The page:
"We believe the constitutional amendment that led to the 3-year extension of President Lahoud's term had been the result of excessive and illegitimate Syrian intervention in Lebanese affairs," said U.S. National Security Council member Frederick Jones. "Meeting Lahoud will give a wrong impression about the U.S. policy towards Lebanon."
Diplomat discusses how to present international ruling in Hariri case

Ali Hamade wrote from Paris for An Nahar, an opposition Lebanese newspaper, that
ongoing research is being conducted by the main superpowers interested in
Lebanon on how to deal with the phase that will follow the presentation of the
final report from Detlev Mehlis.

Hamade said that “a European diplomat told An Nahar about the presence of several studies ... to draft the best method for finalizing the ruling ... as the Lebanese court might be subject to significant pressures.”

The diplomat told An Nahar that four methods have been drawn up by Paris, London, Washington, Berlin and the UN: To refer the matter to the International Criminal Court in The Hague; to establish an ad hoc court; to form a mixed court by Lebanese and international judges; or to relocate the Lebanese court in another country. But the diplomat said the "best choice mentioned until today" might be to combine the plans for moving the Lebanese court and constructing a mixed court. - An Nahar, Lebanon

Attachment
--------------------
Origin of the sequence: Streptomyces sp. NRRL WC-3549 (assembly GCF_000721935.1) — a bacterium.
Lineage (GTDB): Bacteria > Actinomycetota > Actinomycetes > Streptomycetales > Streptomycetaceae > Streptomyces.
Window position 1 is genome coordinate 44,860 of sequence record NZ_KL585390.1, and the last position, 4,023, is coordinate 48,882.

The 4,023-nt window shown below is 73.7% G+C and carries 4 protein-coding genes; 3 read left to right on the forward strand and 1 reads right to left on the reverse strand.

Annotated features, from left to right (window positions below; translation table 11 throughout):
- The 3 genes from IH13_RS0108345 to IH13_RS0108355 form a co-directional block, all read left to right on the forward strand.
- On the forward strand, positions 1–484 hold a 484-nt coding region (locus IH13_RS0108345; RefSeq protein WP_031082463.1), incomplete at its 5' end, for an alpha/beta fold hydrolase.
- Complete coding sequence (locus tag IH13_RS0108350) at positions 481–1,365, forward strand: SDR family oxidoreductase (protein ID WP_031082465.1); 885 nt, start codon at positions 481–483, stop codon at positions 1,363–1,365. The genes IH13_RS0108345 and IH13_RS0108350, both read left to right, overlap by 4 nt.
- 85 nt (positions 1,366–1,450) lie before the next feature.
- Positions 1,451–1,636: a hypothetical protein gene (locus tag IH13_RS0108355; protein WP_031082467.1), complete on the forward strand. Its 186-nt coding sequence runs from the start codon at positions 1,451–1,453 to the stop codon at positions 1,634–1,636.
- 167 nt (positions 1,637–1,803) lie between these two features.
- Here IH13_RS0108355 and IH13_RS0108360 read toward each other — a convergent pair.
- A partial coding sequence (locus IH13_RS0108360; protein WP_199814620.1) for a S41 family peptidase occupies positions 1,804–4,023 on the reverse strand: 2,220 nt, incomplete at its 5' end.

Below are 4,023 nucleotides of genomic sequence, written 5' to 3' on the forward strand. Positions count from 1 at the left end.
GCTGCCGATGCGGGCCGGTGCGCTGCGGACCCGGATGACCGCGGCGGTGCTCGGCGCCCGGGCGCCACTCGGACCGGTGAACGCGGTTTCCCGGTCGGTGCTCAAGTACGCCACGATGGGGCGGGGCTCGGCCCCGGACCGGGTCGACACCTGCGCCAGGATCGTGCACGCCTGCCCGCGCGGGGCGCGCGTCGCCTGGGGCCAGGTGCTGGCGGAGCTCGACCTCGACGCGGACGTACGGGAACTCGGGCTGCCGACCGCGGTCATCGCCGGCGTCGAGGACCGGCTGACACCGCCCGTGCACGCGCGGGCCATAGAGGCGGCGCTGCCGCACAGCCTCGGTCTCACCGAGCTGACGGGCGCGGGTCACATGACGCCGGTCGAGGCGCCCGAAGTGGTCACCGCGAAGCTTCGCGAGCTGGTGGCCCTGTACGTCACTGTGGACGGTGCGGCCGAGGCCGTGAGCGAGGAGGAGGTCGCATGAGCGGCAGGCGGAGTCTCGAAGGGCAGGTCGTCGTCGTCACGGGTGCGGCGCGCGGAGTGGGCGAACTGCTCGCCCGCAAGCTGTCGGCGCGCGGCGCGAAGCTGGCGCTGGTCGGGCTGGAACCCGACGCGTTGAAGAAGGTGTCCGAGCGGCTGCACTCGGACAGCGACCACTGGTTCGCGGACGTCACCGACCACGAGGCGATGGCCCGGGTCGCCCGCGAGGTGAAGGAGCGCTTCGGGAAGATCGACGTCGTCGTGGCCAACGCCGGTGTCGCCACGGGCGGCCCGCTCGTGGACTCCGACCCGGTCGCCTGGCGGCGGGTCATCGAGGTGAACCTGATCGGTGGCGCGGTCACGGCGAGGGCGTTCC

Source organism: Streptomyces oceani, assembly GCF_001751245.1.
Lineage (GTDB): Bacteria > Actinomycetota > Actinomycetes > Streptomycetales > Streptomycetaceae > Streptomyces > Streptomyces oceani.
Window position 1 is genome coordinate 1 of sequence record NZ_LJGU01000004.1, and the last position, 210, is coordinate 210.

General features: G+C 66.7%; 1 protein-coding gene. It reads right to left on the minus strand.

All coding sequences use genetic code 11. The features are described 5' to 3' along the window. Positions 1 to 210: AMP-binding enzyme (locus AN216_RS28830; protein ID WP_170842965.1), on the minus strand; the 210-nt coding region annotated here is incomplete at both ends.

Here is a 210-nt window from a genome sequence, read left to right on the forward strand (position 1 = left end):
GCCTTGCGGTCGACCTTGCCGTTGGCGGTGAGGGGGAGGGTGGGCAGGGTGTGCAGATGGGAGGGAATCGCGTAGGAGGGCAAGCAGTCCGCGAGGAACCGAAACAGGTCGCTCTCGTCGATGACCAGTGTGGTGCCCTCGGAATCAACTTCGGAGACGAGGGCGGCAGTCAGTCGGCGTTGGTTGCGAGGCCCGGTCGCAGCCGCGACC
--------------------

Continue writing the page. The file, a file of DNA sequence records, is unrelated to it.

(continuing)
Parliament is the natural place for electing presidential candidates
Emile Khoury wrote in An Nahar, an opposition Lebanese newspaper, on September 8, that according to a former Lebanese politician: “Walid Jumblatt's argument that the existing majority in Parliament can bring the next president is not applicable in the country.”

The former politician argues that Jumblatt’s belief is not applicable because of “the country’s conditions and its sensitive structure that necessitates taking the opinion of the minority.” The politician also said that since the Independence Day, “neither the Christians can force a president on the Muslims, nor can the Muslims force a president on the Christians, but a consensus was reached” between both sects.

But Khoury writes that the current Parliament should be the place where the next president is elected. He said: “Let every parliamentary bloc have its candidate as was the case in the past.” Khoury said: “It is possible now to apply such system after the end of the Syrian tutelage that was selecting the presidents, ministers and MPs.” - An Nahar, Lebanon
Mehlis close to finishing his investigation
Al Seyassah, a Kuwaiti independent newspaper, reported on September 7 that private sources confirmed that Detlev Mehlis, head of the UN probe team into the assassination of late Lebanese Premier Rafik Hariri, is now in full possession of the truth behind the assassination, and that the international investigation has reached a circle of guilt that is very close to Syrian President Bashar Assad.